(Bloomberg) -- Treasuries sold off as stronger-than-expected US economic data added fuel to traders' bets on how high Federal Reserve interest rates might ultimately go.
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The pullback in US debt markets drove yields in the belly of the curve up by around 10 basis points, with the 10-year rate jumping to 3.58%. Swaps showed a similar increase in expectations for where the Fed terminal rate will be, with the market indicating a peak of close to 5% in the middle of 2023. The dollar also jumped, while US stocks lost ground.
The Treasury market was already under pressure Monday ahead of key data on services and factory orders that showed a healthier economic picture, and the move extended on the back of those figures. Yields nevertheless remained within their range from Friday, when a robust jobs report prompted a surge in yields that then largely faded out by the end of the day.
Monday's moves got a major fillip from a fresh reading of the Institute for Supply Management's services gauge, which unexpectedly rose to 56.5 in November from 54.4 the month before. The increase in the business activity measure was the biggest since March 2021, suggesting the largest part of the US economy remains resilient.
"That's a hard number to argue with," said Tony Farren, managing director in rates sales and trading at Mischler Financial Group. "The long end of the Treasury market has been saying the economy's going to roll over. This takes away one of the pieces of ammo for the long end to say: despite employment, the economy's weak."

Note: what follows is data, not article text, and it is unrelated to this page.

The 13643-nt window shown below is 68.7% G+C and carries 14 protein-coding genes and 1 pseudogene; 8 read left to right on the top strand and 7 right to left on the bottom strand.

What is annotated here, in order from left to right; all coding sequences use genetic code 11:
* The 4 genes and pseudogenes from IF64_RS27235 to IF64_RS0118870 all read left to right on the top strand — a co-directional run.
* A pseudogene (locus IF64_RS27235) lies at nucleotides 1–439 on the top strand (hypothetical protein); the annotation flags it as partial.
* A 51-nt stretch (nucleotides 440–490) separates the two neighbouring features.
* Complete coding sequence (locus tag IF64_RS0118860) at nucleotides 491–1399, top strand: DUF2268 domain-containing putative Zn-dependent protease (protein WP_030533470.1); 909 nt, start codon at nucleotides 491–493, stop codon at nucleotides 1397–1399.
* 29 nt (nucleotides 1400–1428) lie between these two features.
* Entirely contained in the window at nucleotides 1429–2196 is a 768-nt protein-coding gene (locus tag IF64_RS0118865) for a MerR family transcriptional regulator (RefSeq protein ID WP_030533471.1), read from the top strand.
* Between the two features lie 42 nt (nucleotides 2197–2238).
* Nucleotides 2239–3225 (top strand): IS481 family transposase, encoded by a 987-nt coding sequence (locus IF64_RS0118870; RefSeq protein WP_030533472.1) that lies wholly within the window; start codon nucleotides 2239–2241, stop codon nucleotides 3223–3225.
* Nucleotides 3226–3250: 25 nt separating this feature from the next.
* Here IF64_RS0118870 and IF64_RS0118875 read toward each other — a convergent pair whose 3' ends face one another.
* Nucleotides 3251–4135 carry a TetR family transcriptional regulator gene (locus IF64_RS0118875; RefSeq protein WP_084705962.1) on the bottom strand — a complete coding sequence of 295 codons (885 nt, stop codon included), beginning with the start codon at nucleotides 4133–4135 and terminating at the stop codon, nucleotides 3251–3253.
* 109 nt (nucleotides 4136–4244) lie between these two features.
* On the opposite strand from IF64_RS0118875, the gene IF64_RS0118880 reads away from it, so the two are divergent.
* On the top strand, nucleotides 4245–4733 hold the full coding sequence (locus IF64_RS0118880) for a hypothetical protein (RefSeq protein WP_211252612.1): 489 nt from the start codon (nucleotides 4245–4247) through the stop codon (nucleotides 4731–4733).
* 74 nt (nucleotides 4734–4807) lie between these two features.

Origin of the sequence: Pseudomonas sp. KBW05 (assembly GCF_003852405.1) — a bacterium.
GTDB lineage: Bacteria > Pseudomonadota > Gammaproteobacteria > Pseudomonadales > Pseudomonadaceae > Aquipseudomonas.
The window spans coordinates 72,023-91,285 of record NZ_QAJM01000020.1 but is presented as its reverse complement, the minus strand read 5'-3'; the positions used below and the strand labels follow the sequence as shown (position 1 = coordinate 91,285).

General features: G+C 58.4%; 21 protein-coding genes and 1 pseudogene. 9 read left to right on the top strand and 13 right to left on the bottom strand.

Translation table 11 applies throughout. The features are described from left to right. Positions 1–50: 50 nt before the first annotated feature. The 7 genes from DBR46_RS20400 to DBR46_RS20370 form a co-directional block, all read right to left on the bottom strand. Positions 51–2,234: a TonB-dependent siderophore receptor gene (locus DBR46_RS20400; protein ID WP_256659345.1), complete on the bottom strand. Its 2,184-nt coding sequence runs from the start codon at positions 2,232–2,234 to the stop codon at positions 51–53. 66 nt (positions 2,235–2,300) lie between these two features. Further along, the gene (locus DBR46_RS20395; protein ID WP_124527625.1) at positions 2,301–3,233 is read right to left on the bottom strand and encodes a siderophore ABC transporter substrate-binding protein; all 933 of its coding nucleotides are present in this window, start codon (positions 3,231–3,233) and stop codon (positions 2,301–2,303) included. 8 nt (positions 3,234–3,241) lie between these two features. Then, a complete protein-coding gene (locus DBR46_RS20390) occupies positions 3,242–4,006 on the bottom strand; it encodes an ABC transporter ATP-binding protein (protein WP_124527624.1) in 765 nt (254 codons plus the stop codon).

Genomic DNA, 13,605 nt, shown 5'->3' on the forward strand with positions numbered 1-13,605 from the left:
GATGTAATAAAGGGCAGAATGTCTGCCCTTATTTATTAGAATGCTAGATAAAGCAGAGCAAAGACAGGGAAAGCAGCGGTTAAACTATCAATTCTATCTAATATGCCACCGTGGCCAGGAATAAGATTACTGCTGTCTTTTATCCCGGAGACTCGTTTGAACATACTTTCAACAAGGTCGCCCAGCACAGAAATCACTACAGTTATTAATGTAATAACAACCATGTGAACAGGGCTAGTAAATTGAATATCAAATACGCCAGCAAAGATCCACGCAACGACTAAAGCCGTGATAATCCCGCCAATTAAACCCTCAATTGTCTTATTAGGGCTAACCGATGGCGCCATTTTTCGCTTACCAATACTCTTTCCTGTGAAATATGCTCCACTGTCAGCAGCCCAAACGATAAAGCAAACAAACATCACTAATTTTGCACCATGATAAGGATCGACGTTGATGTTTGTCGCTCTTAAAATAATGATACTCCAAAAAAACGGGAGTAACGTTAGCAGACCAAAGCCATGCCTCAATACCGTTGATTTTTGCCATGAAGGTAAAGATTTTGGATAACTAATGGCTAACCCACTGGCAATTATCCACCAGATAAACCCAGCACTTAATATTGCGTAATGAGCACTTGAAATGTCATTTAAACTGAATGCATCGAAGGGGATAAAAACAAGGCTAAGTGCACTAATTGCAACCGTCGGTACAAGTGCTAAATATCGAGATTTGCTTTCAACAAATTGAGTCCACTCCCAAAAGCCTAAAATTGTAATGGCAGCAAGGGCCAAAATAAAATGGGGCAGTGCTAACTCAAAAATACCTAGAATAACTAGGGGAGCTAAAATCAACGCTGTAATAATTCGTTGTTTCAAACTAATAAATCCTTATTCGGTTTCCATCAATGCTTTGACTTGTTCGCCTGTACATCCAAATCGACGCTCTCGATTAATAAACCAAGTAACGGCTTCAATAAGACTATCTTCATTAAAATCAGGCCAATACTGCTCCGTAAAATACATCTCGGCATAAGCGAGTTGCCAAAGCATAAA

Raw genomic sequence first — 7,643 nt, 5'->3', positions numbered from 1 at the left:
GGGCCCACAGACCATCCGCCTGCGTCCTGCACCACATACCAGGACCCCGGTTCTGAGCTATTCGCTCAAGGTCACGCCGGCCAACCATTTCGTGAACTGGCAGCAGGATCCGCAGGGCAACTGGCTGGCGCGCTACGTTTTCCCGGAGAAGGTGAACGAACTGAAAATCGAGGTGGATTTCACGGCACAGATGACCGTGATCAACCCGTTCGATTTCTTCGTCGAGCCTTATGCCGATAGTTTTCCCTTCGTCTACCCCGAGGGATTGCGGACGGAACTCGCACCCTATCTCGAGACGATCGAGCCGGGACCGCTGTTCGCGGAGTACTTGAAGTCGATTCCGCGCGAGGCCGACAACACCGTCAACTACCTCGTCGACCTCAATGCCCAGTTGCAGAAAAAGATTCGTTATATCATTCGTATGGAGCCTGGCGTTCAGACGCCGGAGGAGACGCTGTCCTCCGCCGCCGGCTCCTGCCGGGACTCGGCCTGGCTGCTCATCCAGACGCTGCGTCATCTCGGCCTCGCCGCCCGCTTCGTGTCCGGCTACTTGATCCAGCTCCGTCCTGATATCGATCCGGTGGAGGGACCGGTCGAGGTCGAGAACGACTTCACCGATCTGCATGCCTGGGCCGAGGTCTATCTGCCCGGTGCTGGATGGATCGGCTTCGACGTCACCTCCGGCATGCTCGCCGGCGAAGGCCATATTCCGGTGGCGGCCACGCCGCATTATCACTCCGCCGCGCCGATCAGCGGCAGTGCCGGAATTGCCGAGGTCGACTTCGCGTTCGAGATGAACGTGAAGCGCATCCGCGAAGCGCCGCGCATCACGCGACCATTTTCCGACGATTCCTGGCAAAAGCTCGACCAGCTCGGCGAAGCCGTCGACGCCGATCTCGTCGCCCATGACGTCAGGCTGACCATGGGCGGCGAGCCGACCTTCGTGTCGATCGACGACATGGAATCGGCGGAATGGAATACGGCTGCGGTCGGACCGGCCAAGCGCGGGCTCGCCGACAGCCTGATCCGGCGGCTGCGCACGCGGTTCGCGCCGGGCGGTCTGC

Markets could continue to be choppy as the end of the year approaches and along with it the final Fed meeting of 2022 on Dec. 13-14. Markets continue to price a half-point increase for that gathering, little changed from before the most recent data, which would represent a slowing in the pace of tightening. The Fed boosted rates by 75 basis points at its last meeting.
Officials from the central bank are in the traditional pre-meeting blackout period and unable to give further guidance, so investors are likely to be even more keenly focused on data releases, including next week's consumer-price inflation report.
On top of that, liquidity -- already under strain -- is typically less ample heading into the final holiday-affected stretch of the year, meaning there is scope for smaller transactions to spur large moves.
Thinning year-end liquidity is playing a big role in exacerbating swings and "each data release has an outsized influence" in such an environment, said Lindsay Rosner, a portfolio manager at PGIM. "The jobs number was strong and that makes people nervous. Year end is an impactful time of tax loss harvesting and positioning for next year. Everyone is trying to figure out the trend for the economy and Fed policy and this will continue into next year."
--With assistance from Michael MacKenzie.
(Updates to add investor comment.)
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